The museum is named in honor of James Lockwood, who built scuba equipment in the late 1930s. Lockwood, born in Racine, Wis., moved to Rockford as a young man. He founded Lockwood Oil Co. service stations in Rockford, but sold the company to pursue his passion--scuba diving. He died in 2003 at age 92.
“Jim Lockwood was a scuba diving pioneer. He helped establish the sport of scuba diving and bring it to the mainstream,” Johnson said. “He was active in the sport of diving well before Cousteau ‘invented’ scuba with the first artificial diving lung.”
Lockwood was one of the early pioneers of the sport, building his own rebreathers in 1938. Lockwood developed an underwater camera housing that was used in the Tarzan movies of the 1930s and developed underwater props for the film “20,000 Leagues Under the Sea.”
In 1937, Lockwood became friends with well-known diver Max G. Nohl, who set a record of 420 feet in 1937 for deepest dive made in a diving suit. This dive was originally scheduled for 350 feet but Nohl reportedly said, “Hey there’s no bottom here. Drop me down to the bottom.” The support crew did as instructed and broke the record. Project physicist Dr. Edgar End had a fit because he had to refigure his dive tables.
Lockwood and Nohl worked on numerous projects with diving buddies and fellow pioneers Ivan Vestrem and Jack Browne, exploring shipwrecks in the Great Lakes. Lockwood, a peace maker, would smooth things when Nohl and Browne butted heads.
In the 1940s he served in the Navy and the Coast Guard, and ran the rescue for the Wolverine to save pilots who went down in Lake Michigan. He also ran the submarine Peto (the first submarine built in the Great Lakes) down the Mississippi River to the Gulf of Mexico on its way to Australia during World War II. Lockwood then set up a shop in Chicago to experiment on military rebreathers. After the war, Lockwood traveled extensively and worked with many professionals in the scuba diving world. In the 1950s he became editor of “Undersea Digest,” an early diving magazine, spending much of his time writing and lecturing on his numerous discoveries and inventions. Lockwood worked as an ambassador of the sport, negotiating for the release of nine American scuba divers held for a time in Cuba by Fidel Castro.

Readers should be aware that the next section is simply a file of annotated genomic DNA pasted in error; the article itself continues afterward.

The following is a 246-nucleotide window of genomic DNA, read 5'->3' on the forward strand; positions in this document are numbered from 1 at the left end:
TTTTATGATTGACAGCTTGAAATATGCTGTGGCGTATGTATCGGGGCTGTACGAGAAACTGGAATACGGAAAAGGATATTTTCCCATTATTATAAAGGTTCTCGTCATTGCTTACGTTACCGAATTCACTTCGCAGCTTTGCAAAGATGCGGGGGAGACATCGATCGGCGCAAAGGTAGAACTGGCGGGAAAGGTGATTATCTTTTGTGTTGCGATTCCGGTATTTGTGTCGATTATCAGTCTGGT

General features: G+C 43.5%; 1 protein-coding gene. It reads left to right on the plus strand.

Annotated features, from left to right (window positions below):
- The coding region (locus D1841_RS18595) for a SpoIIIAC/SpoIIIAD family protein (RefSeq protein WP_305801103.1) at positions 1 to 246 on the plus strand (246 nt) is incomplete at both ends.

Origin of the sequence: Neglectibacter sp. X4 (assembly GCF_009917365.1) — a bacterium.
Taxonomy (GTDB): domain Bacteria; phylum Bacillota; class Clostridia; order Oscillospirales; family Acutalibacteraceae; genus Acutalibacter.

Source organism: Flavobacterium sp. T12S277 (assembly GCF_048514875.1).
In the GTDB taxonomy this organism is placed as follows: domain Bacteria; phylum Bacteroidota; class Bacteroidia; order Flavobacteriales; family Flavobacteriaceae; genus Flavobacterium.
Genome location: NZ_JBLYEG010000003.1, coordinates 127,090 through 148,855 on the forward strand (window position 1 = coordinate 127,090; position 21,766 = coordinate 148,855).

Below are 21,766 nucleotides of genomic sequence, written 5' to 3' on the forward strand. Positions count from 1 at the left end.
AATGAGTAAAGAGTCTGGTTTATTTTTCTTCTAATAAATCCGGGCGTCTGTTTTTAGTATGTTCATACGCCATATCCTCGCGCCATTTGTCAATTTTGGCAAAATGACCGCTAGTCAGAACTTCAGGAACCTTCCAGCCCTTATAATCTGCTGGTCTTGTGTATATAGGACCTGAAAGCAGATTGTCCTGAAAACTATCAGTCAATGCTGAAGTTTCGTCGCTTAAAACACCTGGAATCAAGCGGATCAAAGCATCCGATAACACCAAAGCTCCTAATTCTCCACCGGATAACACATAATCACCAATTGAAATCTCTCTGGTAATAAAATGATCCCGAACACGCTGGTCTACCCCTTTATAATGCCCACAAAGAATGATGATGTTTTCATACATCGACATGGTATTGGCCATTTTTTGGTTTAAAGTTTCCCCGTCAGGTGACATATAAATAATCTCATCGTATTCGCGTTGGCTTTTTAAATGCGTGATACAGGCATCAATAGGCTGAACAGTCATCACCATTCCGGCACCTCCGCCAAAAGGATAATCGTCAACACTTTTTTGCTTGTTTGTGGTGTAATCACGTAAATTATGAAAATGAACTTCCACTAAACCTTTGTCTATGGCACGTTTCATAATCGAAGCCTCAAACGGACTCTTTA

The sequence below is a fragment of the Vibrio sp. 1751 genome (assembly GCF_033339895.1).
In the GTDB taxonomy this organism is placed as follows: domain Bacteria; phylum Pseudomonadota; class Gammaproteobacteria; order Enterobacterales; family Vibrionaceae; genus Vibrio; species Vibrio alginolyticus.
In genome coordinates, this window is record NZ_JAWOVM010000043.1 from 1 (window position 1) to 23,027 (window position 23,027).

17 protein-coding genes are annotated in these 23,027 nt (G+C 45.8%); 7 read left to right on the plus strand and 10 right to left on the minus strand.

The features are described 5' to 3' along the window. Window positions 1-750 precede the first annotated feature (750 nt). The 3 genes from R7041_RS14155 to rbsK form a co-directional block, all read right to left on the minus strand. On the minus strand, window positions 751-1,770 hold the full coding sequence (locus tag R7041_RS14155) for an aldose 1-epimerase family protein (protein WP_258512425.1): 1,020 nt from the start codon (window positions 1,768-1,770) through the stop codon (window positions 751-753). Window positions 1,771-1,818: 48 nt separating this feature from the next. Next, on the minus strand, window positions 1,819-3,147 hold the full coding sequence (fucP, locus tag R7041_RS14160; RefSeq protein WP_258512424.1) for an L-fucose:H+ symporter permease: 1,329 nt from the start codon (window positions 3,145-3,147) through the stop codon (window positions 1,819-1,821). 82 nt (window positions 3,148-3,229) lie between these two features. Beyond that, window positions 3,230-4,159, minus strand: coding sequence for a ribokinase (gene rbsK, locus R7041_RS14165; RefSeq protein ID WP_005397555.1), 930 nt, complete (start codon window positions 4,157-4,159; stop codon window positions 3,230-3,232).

In the late 1960s, Lockwood discovered the remnants of an ancient Haitian temple which pre-dated the Incan and Aztec civilizations. In his later years, Lockwood worked with Dan Johnson in the development of his diving products company.
The mission of Lockwood Pioneer Scuba Diving Museum is to educate the public on the evolution of diving, as well as to teach about the history and future of the sport. The museum also emphasizes how saving the Earth, its oceans and waterways through marine conservation will benefit future generations.
“The key is to educate the general public about the evolution of diving, where we came from and how we need to save our waterways,” Johnson said.
Lockwood Pioneer Diving Museum honors Jim Lockwood’s memory. “Jim was one of our
forefathers of diving,” Johnson said. “He helped bring diving into the civilian world.”